That, and I refuse to depend on the Supply Chain Fairy. Very unreliable sort, will let you down and string you along… So I headed back to the store and got my Plan B island. The helpful kids at the store brought it down to my car on a forklift, and we assured them it would fit (the truck is laid up for repairs, but my little SUV will surprise you with what it’ll hold) and it did. Home again, home again, jiggety jog. Minor assembly later, outside, I rolled it into the kitchen and admired it in place while sharing a pickle beer with the First Reader. Minor assembly at 103F will leave you drenched and craving salty electrolytes. It’s done. I pottered around the kitchen this morning, putting things in it, and on it with heavy magnet hooks, and I’m quite happy with the size of it. It’s tall, but we could change out the casters (or remove them entirely) if we want. Or my dear First Reader could wind up with it in his workshop.

First Reader for scale. It’s only 18″ wide, but in a long narrow kitchen I think it’s a better fit than the 32″ wide one I was drooling over. Which would not have fit through the doors in this house.

Best of all? I have it out of my brain and now I have room for finishing up the story that’s due July 1. No, it’s not got an island in it. But that would be a fun one to write. I mean, you could order a house through the Sears & Roebuck catalog. Why not an island lair? Just don’t get the Wish version…

12 comments

  1. Your island is on wheels? That will never do. You need it on turtles – Pratchett turtles. They’ve got legs, after all, so it’ll still be mobile . . .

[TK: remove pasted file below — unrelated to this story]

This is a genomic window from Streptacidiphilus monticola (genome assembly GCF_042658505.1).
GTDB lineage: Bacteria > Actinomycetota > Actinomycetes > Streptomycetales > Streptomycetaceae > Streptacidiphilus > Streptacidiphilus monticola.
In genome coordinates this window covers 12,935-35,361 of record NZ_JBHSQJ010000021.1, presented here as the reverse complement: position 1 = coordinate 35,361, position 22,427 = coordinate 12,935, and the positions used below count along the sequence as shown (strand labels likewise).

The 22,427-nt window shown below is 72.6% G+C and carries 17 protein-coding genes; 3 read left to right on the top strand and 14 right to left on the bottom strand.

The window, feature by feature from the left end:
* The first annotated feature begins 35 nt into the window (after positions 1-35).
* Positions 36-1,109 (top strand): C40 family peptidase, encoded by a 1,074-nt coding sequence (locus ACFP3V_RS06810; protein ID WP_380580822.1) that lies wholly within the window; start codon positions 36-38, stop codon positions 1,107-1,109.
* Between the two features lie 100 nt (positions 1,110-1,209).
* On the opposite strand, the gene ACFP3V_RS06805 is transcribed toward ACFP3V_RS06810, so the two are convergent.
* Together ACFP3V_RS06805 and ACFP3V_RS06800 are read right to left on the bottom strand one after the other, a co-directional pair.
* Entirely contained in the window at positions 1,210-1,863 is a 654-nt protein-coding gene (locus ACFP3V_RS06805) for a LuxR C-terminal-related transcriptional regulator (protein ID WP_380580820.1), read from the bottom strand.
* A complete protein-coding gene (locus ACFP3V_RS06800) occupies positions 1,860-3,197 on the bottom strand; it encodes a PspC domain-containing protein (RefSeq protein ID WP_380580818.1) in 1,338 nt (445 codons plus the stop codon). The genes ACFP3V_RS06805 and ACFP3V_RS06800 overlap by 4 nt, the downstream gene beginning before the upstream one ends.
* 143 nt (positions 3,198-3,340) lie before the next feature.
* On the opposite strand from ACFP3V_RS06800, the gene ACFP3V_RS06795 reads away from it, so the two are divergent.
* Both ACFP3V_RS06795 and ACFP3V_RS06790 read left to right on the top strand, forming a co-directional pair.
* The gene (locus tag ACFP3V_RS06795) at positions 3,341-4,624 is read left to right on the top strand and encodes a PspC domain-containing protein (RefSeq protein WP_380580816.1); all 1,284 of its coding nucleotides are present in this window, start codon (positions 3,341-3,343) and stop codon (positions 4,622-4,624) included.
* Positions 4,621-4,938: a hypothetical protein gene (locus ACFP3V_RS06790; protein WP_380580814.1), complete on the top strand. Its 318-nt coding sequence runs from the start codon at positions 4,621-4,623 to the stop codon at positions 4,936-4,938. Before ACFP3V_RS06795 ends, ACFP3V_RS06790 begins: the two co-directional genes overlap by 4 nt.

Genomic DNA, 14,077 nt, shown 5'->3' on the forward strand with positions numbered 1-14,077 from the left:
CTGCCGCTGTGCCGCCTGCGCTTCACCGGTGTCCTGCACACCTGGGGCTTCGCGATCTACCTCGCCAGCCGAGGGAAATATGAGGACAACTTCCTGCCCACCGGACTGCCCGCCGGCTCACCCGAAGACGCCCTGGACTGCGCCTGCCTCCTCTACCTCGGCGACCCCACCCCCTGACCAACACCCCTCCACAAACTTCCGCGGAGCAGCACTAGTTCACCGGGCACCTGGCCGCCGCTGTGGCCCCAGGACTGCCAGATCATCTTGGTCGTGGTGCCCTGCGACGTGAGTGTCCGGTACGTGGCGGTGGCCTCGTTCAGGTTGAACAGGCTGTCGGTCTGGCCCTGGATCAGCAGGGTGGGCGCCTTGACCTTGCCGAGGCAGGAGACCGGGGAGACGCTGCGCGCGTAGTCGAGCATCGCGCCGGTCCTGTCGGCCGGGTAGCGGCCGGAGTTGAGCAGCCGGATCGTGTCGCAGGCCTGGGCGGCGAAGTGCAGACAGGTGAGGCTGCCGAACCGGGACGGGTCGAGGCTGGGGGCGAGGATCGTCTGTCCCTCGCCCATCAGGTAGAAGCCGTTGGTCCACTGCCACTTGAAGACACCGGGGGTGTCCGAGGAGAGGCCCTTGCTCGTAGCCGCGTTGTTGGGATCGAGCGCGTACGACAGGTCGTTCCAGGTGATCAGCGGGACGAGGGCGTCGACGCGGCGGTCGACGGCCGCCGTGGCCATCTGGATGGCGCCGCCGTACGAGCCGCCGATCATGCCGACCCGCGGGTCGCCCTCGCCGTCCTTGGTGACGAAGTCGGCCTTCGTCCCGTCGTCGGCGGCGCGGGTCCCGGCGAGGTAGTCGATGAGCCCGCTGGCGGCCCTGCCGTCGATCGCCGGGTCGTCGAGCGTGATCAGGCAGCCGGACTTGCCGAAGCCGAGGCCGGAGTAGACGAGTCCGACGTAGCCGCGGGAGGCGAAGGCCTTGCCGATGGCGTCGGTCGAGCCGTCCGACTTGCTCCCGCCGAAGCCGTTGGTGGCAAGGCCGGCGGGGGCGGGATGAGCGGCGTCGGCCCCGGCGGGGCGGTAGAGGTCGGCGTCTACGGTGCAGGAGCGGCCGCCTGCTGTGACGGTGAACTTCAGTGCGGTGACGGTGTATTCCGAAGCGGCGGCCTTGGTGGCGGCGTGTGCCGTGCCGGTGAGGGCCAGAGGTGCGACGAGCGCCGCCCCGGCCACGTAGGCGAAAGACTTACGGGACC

🙂

  2. This. I finished a draft and my brain just refused to make progress on the next book. There were a lot of external stressors that were also a problem, but I’ve come to the conclusion that my brain refuses to move because “this book not done and out the door!”

    So working on that.

  3. You can only have Dragons on kitchen islands if their eggs are small enough to scramble

  4. I’m sorry! I wasn’t paying attention to the channel I clicked into! I swear, I can be more useful and relevant… even if it’s only poking Peter to get the links to you so you could see what my kitchen island is. Not that it was supposed to be mine; he got it as a workbench. But it’s so darned useful that it migrated into the kitchen, and never left, and he’s stopped even grumbling about “wife tax.”

  5. I have threatened my husband that the next kitchen remodel to include cabinets will be done at Harbor Freight, because I can build a wall of cabinets and drawers for a lower cost (and less work) than traditional cabinets.